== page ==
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Windfarm firm accused  

Credit:  North-West Evening Mail, www.nwemail.co.uk 5 December 2011 ~~

Developers behind plans for a five-turbine windfarm have been accused of shifting the goalposts by anxious residents.

The proposed development on land owned by HMP Haverigg has been increased in height from 90 metres to 120 metres.

Residents who at first supported the project spoke out against the proposals at a drop-in session organised by Partnerships for Renewables, the company behind the plans. An initial estimate puts the cost of the development at around £11m, though some aspects have not been priced up yet.

Henry Holmes, of nearby Bank Head, Haverigg, said: “It’s not a question of ‘not in our back yard’ – the original plans were acceptable but now they’ve moved the goalposts. I’m in favour of windfarms.

“The problem is we were quite happy with the height they were.

“There are 75 residents in Bank Head but we’ll get nothing.

“There are a lot of issues with the road – we have flooding and you can see bubbles coming up through the road.

“I don’t think it could take the heavy machinery.”

Phil Smith, of Bank Head, said: “They have gone back on what they first said. We weren’t too bothered at first because originally the turbines were smaller. At this size it will put the house prices down.

“The company isn’t interested in the people of Haverigg – just in making money.”

Councillor Sue Brown, who represents Seascale and Whicham on Cumbria County Council, described the development as “a move too far”.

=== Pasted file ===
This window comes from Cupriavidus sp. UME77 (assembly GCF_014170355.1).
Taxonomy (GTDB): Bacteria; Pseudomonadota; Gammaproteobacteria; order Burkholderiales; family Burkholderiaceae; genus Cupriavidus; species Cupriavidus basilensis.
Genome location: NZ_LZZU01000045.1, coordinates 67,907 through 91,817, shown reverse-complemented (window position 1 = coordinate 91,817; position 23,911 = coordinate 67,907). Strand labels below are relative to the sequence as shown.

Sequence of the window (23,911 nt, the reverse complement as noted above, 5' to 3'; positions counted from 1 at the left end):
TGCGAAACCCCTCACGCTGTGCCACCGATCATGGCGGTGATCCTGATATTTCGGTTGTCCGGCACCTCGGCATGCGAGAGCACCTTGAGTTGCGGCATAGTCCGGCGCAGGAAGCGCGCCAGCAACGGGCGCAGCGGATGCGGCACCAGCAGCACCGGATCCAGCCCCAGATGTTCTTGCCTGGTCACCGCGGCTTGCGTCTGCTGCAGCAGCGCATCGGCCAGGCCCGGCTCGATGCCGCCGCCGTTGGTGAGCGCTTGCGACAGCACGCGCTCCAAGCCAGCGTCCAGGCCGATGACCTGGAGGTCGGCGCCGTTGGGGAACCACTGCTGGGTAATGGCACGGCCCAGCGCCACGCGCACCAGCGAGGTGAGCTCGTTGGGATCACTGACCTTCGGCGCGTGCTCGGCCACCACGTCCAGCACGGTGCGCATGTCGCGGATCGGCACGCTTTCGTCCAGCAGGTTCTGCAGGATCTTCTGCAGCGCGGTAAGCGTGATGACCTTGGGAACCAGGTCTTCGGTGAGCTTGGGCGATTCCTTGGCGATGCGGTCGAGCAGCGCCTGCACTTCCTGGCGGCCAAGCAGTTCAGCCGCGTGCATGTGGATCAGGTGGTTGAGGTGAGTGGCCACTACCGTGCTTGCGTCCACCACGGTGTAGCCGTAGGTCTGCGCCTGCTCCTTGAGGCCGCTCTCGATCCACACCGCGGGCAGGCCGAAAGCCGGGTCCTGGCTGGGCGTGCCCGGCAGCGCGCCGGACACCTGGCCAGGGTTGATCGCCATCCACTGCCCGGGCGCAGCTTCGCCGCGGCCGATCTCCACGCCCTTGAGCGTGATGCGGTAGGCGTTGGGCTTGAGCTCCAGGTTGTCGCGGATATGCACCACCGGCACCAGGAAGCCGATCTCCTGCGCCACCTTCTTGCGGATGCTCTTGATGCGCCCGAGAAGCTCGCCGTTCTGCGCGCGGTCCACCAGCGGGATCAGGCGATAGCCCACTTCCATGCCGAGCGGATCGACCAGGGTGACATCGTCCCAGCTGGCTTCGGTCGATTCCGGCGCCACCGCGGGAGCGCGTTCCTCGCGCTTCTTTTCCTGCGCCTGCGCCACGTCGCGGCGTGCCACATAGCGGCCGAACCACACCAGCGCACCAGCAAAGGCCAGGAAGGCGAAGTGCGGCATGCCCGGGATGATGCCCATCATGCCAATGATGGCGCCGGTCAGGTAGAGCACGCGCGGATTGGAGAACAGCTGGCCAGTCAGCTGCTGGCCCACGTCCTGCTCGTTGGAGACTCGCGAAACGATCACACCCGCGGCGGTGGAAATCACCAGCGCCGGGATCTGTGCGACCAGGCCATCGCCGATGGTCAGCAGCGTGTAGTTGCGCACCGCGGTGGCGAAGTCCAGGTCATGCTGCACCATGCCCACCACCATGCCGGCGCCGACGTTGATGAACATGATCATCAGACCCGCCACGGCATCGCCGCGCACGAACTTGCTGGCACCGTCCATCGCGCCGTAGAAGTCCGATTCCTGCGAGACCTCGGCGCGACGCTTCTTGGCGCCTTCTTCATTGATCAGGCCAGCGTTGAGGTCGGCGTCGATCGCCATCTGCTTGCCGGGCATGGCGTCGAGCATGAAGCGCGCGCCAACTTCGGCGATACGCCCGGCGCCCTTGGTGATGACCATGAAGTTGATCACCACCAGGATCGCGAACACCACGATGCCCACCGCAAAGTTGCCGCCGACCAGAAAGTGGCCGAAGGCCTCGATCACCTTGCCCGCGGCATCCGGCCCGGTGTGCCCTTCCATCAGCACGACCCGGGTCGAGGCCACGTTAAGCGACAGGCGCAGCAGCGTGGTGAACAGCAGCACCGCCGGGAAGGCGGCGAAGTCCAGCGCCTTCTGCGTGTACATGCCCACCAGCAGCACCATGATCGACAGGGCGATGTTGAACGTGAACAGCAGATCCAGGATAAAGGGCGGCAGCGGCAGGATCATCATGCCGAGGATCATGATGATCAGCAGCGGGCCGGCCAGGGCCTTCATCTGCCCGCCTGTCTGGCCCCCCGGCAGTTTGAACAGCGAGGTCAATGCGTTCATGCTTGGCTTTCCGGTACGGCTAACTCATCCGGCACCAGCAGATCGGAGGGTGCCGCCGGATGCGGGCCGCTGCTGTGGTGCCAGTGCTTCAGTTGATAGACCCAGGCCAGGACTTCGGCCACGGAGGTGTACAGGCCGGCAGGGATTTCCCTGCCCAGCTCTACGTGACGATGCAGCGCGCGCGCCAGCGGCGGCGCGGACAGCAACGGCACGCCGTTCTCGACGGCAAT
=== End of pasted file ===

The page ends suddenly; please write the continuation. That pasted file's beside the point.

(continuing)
Plans for the project are due to be submitted to Copeland Borough Council’s planning department by the end of the year.

If the application is successful, an annual community fund worth £28,750 would be set up to help groups and projects in the village.

Stuart Barnes, project manager for Partnerships for Renewables, said the turbines could supply enough power for 6,500 homes per year.

He said: “You always get a mixed reception.

“We’ve spoken to people about concerns about the amount of noise and the visual impact.

“We are very confident in the site – we have been investigating since 2009 and we have hundreds of hours of analysis.

“At planning all the information will be submitted to the council.

“In the new year there will be a big exhibition.”

Source:  North-West Evening Mail, www.nwemail.co.uk 5 December 2011

This article is the work of the source indicated. Any opinions expressed in it are not necessarily those of National Wind Watch.

The copyright of this article resides with the author or publisher indicated. As part of its noncommercial effort to present the environmental, social, scientific, and economic issues of large-scale wind power development to a global audience seeking such information, National Wind Watch endeavors to observe “fair use” as provided for in section 107 of U.S. Copyright Law and similar “fair dealing” provisions of the copyright laws of other nations. Send requests to excerpt, general inquiries, and comments via e-mail.

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